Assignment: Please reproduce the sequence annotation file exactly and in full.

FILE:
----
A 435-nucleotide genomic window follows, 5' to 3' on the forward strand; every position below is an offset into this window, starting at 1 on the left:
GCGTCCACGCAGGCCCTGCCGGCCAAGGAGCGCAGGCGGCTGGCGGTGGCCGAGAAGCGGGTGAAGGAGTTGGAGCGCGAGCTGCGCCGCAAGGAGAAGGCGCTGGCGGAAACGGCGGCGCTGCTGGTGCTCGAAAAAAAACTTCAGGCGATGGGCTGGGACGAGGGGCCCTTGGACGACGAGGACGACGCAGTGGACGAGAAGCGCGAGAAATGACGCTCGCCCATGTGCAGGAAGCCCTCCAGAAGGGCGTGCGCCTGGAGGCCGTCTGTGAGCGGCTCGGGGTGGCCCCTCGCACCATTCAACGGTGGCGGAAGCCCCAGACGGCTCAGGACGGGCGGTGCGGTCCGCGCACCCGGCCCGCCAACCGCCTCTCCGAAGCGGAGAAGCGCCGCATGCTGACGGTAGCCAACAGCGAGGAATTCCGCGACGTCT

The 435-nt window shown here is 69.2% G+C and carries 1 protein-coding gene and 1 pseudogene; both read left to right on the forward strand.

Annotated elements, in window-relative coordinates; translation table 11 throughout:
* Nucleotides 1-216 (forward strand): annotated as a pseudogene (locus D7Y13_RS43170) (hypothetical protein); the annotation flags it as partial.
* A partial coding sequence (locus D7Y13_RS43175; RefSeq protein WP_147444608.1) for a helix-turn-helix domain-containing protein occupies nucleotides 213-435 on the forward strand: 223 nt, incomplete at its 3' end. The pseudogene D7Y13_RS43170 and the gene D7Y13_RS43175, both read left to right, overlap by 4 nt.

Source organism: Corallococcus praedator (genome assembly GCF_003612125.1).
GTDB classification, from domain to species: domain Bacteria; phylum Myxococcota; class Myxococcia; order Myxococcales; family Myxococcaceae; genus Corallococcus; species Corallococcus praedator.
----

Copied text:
A 435-nucleotide genomic window follows, 5' to 3' on the forward strand; every position below is an offset into this window, starting at 1 on the left:
GCGTCCACGCAGGCCCTGCCGGCCAAGGAGCGCAGGCGGCTGGCGGTGGCCGAGAAGCGGGTGAAGGAGTTGGAGCGCGAGCTGCGCCGCAAGGAGAAGGCGCTGGCGGAAACGGCGGCGCTGCTGGTGCTCGAAAAAAAACTTCAGGCGATGGGCTGGGACGAGGGGCCCTTGGACGACGAGGACGACGCAGTGGACGAGAAGCGCGAGAAATGACGCTCGCCCATGTGCAGGAAGCCCTCCAGAAGGGCGTGCGCCTGGAGGCCGTCTGTGAGCGGCTCGGGGTGGCCCCTCGCACCATTCAACGGTGGCGGAAGCCCCAGACGGCTCAGGACGGGCGGTGCGGTCCGCGCACCCGGCCCGCCAACCGCCTCTCCGAAGCGGAGAAGCGCCGCATGCTGACGGTAGCCAACAGCGAGGAATTCCGCGACGTCT

The 435-nt window shown here is 69.2% G+C and carries 1 protein-coding gene and 1 pseudogene; both read left to right on the forward strand.

Annotated elements, in window-relative coordinates; translation table 11 throughout:
* Nucleotides 1-216 (forward strand): annotated as a pseudogene (locus D7Y13_RS43170) (hypothetical protein); the annotation flags it as partial.
* A partial coding sequence (locus D7Y13_RS43175; RefSeq protein WP_147444608.1) for a helix-turn-helix domain-containing protein occupies nucleotides 213-435 on the forward strand: 223 nt, incomplete at its 3' end. The pseudogene D7Y13_RS43170 and the gene D7Y13_RS43175, both read left to right, overlap by 4 nt.

Source organism: Corallococcus praedator (genome assembly GCF_003612125.1).
GTDB classification, from domain to species: domain Bacteria; phylum Myxococcota; class Myxococcia; order Myxococcales; family Myxococcaceae; genus Corallococcus; species Corallococcus praedator.